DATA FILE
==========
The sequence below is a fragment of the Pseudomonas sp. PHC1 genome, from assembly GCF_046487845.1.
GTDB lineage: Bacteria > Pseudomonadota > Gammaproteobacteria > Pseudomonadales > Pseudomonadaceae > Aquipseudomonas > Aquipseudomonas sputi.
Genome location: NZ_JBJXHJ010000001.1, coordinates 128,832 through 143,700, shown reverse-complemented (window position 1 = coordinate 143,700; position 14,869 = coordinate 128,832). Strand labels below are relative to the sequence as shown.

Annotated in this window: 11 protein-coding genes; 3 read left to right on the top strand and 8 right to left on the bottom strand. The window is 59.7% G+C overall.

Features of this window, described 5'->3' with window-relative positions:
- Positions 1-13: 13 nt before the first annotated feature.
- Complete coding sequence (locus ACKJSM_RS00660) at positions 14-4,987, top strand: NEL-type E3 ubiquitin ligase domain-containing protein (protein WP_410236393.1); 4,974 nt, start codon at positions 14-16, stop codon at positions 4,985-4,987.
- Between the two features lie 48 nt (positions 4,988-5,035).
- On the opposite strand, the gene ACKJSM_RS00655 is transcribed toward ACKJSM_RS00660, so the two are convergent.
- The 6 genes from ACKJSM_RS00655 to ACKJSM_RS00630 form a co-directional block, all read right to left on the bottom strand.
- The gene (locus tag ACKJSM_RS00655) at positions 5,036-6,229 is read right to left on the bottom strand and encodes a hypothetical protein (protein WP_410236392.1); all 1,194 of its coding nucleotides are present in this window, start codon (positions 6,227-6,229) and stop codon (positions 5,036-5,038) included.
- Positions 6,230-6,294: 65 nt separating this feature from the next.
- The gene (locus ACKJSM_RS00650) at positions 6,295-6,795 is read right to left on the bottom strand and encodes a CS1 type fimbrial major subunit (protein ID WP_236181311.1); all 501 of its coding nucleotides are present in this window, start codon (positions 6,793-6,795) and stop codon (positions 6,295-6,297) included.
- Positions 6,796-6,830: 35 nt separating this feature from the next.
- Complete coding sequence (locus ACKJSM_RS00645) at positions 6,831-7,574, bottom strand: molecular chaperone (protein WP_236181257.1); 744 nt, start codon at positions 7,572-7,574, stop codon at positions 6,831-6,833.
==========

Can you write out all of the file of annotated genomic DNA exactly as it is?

The sequence below is a fragment of the Pseudomonas sp. PHC1 genome, from assembly GCF_046487845.1.
GTDB lineage: Bacteria > Pseudomonadota > Gammaproteobacteria > Pseudomonadales > Pseudomonadaceae > Aquipseudomonas > Aquipseudomonas sputi.
Genome location: NZ_JBJXHJ010000001.1, coordinates 128,832 through 143,700, shown reverse-complemented (window position 1 = coordinate 143,700; position 14,869 = coordinate 128,832). Strand labels below are relative to the sequence as shown.

Annotated in this window: 11 protein-coding genes; 3 read left to right on the top strand and 8 right to left on the bottom strand. The window is 59.7% G+C overall.

Features of this window, described 5'->3' with window-relative positions:
- Positions 1-13: 13 nt before the first annotated feature.
- Complete coding sequence (locus ACKJSM_RS00660) at positions 14-4,987, top strand: NEL-type E3 ubiquitin ligase domain-containing protein (protein WP_410236393.1); 4,974 nt, start codon at positions 14-16, stop codon at positions 4,985-4,987.
- Between the two features lie 48 nt (positions 4,988-5,035).
- On the opposite strand, the gene ACKJSM_RS00655 is transcribed toward ACKJSM_RS00660, so the two are convergent.
- The 6 genes from ACKJSM_RS00655 to ACKJSM_RS00630 form a co-directional block, all read right to left on the bottom strand.
- The gene (locus tag ACKJSM_RS00655) at positions 5,036-6,229 is read right to left on the bottom strand and encodes a hypothetical protein (protein WP_410236392.1); all 1,194 of its coding nucleotides are present in this window, start codon (positions 6,227-6,229) and stop codon (positions 5,036-5,038) included.
- Positions 6,230-6,294: 65 nt separating this feature from the next.
- The gene (locus ACKJSM_RS00650) at positions 6,295-6,795 is read right to left on the bottom strand and encodes a CS1 type fimbrial major subunit (protein ID WP_236181311.1); all 501 of its coding nucleotides are present in this window, start codon (positions 6,793-6,795) and stop codon (positions 6,295-6,297) included.
- Positions 6,796-6,830: 35 nt separating this feature from the next.
- Complete coding sequence (locus ACKJSM_RS00645) at positions 6,831-7,574, bottom strand: molecular chaperone (protein WP_236181257.1); 744 nt, start codon at positions 7,572-7,574, stop codon at positions 6,831-6,833.